what do you think will happen? Try it! Did you expect it to print "Oops!"? We normally put assignment statements on a line by themselves, they are not expected to deliver a value, but in Java (which got this bad habit from C) they do! You thought you were testing the value variable A against the value in variable B, when Java thought you were asking it to assign (copy) the value in B and put it (true) into A, and then because that is true, it went on to do the print. If you switch the first line around so that the variables are integers instead of booleans, the compiler will complain, but only because the result of the assignment is integer, but it needs a boolean for testing; C (and C++) merrily accepts it and the hasty reader will see the "=" inside an IF and happily think it's a comparison, nothing wrong there, and never figure out why their program fails. Compilers can do better. My compiler does better. But I didn't get rich selling my compiler. I didn't even get rich selling my book about compilers, but that's another story.

The point is, you should write code as if your compiler forces strong typing on you, because you will make fewer mistakes.

The topic here is data conversion. In Java, a char is just another number. Indeed it is, in the underlying hardware, but everything is just numbers. The whole point of a strongly typed high-level language is to make a difference between characters and numbers, so the compiler can help us catch mistakes in usage. So I have an explicit type conversion method for changing strings of characters into numbers. I also have another one for changing numbers into strings, but Java is inconsistent about allowing that, so I got lazy. Consider this program fragment:

String abc = "123", def;
int xyz = 123, uvw;
uvw = xyz + 4;
def = abc + 4;
Now you really should not think of concatenation as "adding" because it's fundamentally different. If the last two lines above are separated from the declarations, you might be tempted to think that whatever number is in variable abc just got 4 added to it, just like the previous line did to xyz. No what really happened is that the character "4" got stuck in a memory location adjacent to the String value "123" so that it formed the value "1234".
System.print("The value of 2+3=" + 2+3);
Would you believe a printout "The value of 2+3=23"? Me neither. So here we have the automatic conversion of numbers to strings before applying an operator "+" to them which does not add the numbers even though that's what it looks like you intended. OK, let's do the same thing in a fifth line to the same program:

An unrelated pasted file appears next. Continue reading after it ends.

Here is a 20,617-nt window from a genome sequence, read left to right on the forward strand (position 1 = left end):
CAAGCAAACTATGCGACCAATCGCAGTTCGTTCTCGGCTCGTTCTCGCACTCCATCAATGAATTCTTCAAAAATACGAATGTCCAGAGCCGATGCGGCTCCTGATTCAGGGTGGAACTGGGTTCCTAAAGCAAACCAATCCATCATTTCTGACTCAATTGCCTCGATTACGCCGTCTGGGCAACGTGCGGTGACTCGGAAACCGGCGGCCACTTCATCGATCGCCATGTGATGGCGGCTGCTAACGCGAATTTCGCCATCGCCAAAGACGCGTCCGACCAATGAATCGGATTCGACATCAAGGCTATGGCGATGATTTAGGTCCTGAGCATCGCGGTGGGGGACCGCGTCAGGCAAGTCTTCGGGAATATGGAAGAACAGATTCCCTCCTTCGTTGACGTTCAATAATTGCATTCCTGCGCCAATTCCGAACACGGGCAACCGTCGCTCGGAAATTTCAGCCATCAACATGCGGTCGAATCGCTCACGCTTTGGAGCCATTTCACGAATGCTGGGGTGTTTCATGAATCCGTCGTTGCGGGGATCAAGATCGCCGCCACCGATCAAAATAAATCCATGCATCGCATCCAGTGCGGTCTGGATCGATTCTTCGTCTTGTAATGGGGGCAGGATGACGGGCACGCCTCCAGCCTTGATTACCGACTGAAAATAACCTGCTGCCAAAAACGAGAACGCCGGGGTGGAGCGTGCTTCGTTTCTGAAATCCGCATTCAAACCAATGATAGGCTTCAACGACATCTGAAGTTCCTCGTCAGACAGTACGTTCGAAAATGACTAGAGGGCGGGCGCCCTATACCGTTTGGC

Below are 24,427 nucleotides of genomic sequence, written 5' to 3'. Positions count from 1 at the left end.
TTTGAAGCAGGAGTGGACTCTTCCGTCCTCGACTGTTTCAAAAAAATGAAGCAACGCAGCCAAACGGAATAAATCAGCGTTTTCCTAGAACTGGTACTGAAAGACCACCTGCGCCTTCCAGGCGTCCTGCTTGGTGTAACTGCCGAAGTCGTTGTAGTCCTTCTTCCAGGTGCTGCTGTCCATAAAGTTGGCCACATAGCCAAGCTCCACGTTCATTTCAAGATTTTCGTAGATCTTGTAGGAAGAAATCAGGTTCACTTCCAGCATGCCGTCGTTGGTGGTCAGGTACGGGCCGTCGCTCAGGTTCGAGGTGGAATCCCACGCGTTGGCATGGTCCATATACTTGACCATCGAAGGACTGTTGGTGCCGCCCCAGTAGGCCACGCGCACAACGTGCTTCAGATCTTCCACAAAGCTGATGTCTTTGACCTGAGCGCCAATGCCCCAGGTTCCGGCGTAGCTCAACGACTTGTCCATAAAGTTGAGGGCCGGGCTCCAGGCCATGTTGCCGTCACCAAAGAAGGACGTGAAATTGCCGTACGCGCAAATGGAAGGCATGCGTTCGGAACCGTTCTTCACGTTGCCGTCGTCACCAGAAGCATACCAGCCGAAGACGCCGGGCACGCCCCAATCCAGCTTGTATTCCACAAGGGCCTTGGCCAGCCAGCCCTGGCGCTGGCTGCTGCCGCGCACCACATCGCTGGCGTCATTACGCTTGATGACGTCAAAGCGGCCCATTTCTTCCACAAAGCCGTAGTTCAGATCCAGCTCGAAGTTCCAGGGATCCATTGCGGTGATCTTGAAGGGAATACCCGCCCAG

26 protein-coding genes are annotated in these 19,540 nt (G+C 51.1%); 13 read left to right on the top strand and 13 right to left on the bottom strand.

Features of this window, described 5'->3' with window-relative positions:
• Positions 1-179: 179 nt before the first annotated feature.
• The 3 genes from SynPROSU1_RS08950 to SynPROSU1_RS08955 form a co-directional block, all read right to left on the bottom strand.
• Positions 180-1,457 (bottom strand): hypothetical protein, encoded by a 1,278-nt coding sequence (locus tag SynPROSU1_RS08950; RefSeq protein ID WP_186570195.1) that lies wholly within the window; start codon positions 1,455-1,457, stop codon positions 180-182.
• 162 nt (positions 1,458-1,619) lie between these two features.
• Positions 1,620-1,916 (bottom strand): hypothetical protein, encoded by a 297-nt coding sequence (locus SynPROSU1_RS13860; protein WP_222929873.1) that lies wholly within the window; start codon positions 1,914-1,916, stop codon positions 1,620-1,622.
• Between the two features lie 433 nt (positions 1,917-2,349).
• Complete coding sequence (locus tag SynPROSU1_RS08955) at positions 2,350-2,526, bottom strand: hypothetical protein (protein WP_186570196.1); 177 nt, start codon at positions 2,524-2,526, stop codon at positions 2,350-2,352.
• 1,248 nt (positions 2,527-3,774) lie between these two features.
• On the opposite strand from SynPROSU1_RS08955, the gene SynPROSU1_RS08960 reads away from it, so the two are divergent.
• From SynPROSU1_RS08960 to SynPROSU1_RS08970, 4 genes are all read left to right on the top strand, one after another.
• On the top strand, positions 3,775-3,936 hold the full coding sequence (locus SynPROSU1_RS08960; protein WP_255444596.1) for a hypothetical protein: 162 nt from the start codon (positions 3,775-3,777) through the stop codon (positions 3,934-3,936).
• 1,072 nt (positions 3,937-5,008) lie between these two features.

def = 4 + abc;
except now the compiler complains. You can't even say
def = 4;
Go figure. Always do your conversions explicitly in Java. The compiler won't always help you remember, but you might save yourself some grief. But, like I said, I got lazy in this program. Or rather, my compiler always converts any primitive type to String when asked to (because it is so useful, as the Java people well know ;-) so I still do that in print statements. Which is (mostly) compatible with standard Java.

Color by the Numbers

Java uses a 32-bit RGB color model, where the top 8 bits are deemed to be an alpha mask -- I don't remember whether all-zero or all-ones is deemed to be opaque, that's under the hood, and I got it right and it ain't broke, so it doesn't need fixing. All you and I need to be concerned with is how to specify the 24 bits of color that our games are responsible for. They are three 8-bit numbers, packed into one 32-bit integer read out (in hexadecimal) as 0x00rrggbb, that is, blue is the low 8 bits and red is the high 8 bits, and green is the middle byte. For each byte, all zero is black = none of this color, and all ones = 255 is white = all of this color.

Pure red is 0xFF0000, pure green is 0x00FF00, and pure blue is 0x0000FF. Add these up for different combinations. Some color picker tools let you choose or see the RGB numerical value for a color, so you could pick off those values when you want those colors. GameEngine's color chooser only lets you choose color by the number. Perhaps a future version might give you sliders or a color wheel, but there are more pressing improvements before that even gets considered. "Real programmers code in hex." I normally don't argue that way, but this is an exception.

Packed Numbers

The first computer I ever owned outright had 160 bytes of RAM (writeable storage) plus 4K (4096 bytes) of program memory and I think 128K of floppy disk file storage. I worked hard to pack bigger programs into tiny spaces. Old habits die hard, but my computer here today is already maxed out in storage space, so these are good habits. The real world you live in, bytes are free, computer cycles are free, you don't know what you are missing. The internet is much faster than when I got on, but in a couple years it will be far faster. So for a couple years, sending small data files is better than sending big ones. This is about smaller data. If you ever start programming IoT ("Internet of Things") or wearables or lunar lander software, space and time will be important again. Even if you never need to do it, it's a good thing to know.

Oh did I mention? GameEngine does not use the graphics processor (GPU) on your computer, everything is pure Java, so you can read it like as if you wrote it yourself. But pure C or Java runs about ten times slower than the GPU, so we need to be careful (see "Faster Games" below).